for Dyscalculia kids or ASD kids who like systematic movement
Easy to understand
Using an abacus can aid in the development of basic math skills, such as counting, addition, and subtraction. The tactile and visual nature of the abacus can make mathematical concepts more concrete and understandable for some individuals with Dyscalicula.
Fine Motor Skills
Manipulating the beads on an abacus requires fine motor skills, which can be helpful for individuals who may struggle with coordination and dexterity. The repetitive motion of moving beads on the abacus can contribute to the development and improvement of fine motor skills.
Visual and Spatial Skills
The abacus provides a visual representation of numbers and their relationships. This can help individuals who need to improve their visual and spatial reasoning skills, which may be areas of difficulty for some.
Meditative State/ Focus and Concentration
Using an abacus may help improve focus and concentration skills. The structured and repetitive nature of the abacus can be calming for some individuals and may assist in maintaining attention on a task.
Why do you want them to learn the abacus? What is the goal?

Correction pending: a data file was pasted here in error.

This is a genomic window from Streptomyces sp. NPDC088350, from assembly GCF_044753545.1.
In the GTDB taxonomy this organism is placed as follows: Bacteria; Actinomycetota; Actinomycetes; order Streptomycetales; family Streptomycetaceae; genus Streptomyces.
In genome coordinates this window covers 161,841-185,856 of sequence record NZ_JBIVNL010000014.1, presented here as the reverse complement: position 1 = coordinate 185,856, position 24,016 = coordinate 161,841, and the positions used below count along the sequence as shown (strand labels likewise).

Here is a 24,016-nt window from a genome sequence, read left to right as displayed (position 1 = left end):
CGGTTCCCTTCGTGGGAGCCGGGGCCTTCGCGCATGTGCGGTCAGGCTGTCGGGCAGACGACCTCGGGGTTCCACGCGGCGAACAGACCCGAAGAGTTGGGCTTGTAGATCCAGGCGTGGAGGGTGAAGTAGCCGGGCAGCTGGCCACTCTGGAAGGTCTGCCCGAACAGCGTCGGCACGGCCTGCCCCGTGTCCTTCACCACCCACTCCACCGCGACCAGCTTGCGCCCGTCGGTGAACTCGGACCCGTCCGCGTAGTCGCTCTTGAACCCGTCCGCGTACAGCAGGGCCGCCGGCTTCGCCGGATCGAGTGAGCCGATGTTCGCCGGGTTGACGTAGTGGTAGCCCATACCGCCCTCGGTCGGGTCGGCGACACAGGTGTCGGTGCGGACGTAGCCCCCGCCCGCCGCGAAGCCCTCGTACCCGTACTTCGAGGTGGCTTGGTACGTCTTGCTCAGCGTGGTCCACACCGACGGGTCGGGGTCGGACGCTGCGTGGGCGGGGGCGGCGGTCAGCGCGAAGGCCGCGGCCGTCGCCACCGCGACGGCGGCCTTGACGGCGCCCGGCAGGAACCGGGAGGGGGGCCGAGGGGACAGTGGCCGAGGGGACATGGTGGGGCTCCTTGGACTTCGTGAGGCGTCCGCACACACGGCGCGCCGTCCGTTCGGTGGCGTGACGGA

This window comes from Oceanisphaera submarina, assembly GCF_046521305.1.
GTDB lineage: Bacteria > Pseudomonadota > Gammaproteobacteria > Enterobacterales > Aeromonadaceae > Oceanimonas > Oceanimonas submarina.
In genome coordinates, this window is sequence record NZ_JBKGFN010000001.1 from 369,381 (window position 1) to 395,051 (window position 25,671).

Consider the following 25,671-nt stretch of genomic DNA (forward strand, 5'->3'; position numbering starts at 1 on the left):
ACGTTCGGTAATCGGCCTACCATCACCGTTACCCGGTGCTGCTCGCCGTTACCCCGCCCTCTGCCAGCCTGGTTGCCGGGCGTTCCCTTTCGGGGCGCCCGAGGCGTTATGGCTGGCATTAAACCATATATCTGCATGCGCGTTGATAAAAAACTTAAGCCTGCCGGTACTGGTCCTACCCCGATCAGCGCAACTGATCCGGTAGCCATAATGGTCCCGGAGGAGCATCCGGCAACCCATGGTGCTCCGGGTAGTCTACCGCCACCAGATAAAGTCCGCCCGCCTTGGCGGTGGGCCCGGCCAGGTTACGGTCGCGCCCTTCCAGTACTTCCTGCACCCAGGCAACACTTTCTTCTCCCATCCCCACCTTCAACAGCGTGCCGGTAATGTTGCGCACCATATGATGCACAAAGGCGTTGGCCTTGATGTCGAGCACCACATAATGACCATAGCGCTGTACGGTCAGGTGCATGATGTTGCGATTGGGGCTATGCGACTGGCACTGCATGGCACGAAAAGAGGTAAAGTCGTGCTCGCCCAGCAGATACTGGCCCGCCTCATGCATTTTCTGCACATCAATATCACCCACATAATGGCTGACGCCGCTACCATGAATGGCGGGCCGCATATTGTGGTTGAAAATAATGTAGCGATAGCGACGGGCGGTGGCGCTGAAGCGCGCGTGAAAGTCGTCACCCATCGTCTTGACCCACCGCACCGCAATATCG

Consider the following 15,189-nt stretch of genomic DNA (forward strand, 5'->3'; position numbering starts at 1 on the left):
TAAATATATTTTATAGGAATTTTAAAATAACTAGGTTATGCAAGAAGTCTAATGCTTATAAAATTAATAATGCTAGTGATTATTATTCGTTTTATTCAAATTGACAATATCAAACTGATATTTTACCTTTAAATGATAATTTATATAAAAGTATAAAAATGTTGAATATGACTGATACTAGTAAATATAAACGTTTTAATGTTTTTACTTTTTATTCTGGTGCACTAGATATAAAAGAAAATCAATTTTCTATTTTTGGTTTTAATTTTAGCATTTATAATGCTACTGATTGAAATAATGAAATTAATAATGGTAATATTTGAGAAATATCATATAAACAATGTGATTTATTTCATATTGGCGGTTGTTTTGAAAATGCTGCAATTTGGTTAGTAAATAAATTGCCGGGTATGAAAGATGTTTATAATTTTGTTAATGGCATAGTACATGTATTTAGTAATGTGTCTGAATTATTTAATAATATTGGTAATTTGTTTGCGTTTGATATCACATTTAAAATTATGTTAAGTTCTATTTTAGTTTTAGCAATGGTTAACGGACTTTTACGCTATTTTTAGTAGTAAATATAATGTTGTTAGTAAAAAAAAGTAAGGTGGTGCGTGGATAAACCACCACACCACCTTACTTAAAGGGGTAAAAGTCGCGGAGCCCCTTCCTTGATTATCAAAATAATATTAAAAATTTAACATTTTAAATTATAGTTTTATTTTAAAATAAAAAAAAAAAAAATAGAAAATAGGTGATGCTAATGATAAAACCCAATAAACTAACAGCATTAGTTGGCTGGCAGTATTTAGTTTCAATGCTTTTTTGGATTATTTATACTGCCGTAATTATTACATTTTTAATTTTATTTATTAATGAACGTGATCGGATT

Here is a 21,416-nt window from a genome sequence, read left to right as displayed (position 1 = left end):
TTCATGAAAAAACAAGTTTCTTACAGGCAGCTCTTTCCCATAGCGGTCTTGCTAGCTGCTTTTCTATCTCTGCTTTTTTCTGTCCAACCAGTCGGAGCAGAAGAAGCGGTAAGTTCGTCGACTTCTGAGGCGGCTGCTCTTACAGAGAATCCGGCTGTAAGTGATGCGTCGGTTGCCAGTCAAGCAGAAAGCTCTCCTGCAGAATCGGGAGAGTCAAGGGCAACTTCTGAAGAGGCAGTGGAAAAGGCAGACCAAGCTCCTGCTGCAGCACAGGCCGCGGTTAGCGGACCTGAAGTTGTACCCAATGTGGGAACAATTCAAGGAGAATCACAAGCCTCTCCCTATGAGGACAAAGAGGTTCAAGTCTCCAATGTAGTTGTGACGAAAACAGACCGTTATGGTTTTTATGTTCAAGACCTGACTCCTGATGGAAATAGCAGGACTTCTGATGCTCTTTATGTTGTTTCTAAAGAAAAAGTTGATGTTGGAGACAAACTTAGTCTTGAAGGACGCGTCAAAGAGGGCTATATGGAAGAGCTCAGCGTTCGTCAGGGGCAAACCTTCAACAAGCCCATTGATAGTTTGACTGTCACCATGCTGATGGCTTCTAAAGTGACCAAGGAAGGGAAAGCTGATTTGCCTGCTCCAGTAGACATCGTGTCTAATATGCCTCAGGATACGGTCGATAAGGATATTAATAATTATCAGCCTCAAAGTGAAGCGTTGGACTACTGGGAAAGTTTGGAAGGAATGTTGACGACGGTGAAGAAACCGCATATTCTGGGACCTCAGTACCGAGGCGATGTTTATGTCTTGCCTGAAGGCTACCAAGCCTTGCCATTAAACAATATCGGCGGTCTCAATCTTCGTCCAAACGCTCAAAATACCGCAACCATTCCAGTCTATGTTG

I was asked.
I started when I was three years old without thinking. I was at the national tournament level for a long time, but one day in high school, I suddenly wondered what I was doing. It'sjust calculation! Why?
I was in a swamp of questions, and it was getting complicated.
I have been agonizing over the question for a long time and could not give a clear answer, but now that I finally have a clear picture of my intention, I would like to share it with you.
Times have changed, and I don't believe that there is much advantage to the speed of calculation with the abacus.
But I think it is one of the best way to introduce calculation as a concrete object.
The grasp of digits. Logic and visualization of the calculation process. And so on.
What the children who have reached the higher levels have in common is the ability to concentrate.
It is the ability to concentrate deeply in a short period of time. I think this is something that develops along with the ability to observe to make sure they are playing correctly.
In addition, in the abacus method of mental arithmetic, we move an imaginary abacus in our head and in our heart, although we do not know where it really is. It is a state of relaxation and concentration, exactly the same as meditation, so it is truly limitless. You will be able to handle large numbers.
One of the students told me that it cleared her head. Welcome to the world!
It is not only a knowledge of the abacus, but also a way to learn for the purpose of personal growth, which is difficult to see and measure.
I look forward to hearing from anyone who is interested.
BC, CANADA, Pacific Time